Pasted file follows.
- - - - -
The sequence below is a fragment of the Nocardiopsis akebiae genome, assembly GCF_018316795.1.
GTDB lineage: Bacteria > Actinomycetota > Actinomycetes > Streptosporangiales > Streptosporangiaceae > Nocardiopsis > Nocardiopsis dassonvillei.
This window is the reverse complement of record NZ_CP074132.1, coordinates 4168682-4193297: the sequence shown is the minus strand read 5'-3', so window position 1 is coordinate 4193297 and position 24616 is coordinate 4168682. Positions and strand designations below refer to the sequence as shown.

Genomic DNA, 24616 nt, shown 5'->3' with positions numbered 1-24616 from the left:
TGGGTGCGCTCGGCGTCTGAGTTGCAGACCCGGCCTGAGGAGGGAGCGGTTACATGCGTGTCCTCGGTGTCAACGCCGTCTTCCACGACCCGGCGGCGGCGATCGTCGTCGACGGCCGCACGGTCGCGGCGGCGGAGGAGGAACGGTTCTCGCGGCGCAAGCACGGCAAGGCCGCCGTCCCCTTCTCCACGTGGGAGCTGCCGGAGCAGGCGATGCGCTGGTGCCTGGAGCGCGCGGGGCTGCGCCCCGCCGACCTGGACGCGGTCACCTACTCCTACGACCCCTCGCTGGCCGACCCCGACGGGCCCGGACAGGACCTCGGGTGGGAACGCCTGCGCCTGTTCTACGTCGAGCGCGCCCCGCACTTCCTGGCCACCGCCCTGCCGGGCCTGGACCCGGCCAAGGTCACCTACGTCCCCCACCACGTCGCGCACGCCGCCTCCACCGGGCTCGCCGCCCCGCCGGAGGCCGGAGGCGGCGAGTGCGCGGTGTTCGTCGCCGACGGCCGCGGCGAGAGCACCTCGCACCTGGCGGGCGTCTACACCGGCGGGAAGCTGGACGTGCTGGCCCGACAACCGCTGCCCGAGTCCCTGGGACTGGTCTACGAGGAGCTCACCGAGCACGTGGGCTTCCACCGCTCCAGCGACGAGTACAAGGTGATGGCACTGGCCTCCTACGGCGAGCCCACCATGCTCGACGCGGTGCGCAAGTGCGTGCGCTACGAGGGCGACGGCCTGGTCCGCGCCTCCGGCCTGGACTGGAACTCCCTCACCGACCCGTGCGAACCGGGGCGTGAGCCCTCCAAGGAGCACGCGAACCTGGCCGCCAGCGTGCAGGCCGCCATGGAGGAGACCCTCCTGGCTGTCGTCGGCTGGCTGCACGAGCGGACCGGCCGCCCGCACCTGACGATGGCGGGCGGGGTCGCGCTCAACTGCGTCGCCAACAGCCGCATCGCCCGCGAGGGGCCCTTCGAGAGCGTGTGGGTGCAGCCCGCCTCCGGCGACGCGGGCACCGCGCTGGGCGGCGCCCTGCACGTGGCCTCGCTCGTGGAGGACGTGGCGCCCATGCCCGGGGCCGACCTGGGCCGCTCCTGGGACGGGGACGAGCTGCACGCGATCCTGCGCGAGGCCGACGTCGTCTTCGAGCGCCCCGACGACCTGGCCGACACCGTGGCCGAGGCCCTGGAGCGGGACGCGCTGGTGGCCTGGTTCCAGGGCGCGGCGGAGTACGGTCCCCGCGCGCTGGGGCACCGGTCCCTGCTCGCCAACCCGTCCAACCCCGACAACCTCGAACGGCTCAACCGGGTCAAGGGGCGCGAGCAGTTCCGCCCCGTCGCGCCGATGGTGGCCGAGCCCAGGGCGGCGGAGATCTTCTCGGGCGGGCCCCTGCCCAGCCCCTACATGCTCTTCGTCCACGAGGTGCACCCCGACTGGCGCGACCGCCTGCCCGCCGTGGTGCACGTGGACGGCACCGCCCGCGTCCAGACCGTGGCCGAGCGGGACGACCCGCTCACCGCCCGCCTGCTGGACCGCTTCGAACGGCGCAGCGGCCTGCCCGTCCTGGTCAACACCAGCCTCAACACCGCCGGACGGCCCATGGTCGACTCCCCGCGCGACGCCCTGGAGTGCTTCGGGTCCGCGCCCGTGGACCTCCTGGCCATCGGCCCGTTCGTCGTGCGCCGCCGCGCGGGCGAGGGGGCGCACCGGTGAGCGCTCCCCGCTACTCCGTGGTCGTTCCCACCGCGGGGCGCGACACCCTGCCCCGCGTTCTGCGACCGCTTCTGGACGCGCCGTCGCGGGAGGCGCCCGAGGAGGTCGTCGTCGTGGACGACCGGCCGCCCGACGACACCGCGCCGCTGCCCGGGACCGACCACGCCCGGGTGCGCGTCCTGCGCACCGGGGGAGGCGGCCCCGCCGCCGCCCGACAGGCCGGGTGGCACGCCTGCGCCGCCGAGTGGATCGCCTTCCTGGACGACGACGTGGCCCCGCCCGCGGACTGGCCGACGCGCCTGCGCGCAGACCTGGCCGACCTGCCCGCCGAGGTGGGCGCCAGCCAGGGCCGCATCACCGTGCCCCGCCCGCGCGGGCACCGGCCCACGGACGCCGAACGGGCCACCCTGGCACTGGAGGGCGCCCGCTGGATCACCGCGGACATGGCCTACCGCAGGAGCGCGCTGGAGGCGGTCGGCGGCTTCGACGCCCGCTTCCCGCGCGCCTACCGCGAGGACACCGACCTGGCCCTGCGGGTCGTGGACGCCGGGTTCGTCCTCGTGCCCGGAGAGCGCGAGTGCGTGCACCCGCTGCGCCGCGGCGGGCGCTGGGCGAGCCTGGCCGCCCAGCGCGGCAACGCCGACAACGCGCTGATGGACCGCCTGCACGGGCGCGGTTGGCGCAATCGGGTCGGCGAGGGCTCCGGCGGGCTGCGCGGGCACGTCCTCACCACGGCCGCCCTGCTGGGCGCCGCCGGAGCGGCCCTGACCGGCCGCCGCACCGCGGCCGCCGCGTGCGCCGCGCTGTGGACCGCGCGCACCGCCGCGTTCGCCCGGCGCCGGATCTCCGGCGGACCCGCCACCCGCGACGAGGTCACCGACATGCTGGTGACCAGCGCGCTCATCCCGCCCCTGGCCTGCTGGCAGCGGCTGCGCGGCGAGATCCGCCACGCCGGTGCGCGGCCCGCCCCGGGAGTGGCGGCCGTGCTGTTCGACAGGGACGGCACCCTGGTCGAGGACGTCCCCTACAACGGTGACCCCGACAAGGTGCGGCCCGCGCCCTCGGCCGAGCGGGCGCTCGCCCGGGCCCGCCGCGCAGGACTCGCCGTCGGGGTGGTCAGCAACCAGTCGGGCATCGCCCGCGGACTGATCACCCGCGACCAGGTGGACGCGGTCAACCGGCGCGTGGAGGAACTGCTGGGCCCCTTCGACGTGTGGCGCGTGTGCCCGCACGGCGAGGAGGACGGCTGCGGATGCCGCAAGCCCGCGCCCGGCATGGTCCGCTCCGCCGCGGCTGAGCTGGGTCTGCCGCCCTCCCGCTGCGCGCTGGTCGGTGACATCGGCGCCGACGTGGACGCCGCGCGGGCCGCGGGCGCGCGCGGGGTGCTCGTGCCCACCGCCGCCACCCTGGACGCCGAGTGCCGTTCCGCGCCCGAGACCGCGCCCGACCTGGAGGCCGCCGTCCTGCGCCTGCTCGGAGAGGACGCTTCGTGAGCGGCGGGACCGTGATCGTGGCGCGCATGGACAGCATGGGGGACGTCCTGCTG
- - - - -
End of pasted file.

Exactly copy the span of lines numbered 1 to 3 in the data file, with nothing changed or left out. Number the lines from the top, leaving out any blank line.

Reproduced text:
The sequence below is a fragment of the Nocardiopsis akebiae genome, assembly GCF_018316795.1.
GTDB lineage: Bacteria > Actinomycetota > Actinomycetes > Streptosporangiales > Streptosporangiaceae > Nocardiopsis > Nocardiopsis dassonvillei.
This window is the reverse complement of record NZ_CP074132.1, coordinates 4168682-4193297: the sequence shown is the minus strand read 5'-3', so window position 1 is coordinate 4193297 and position 24616 is coordinate 4168682. Positions and strand designations below refer to the sequence as shown.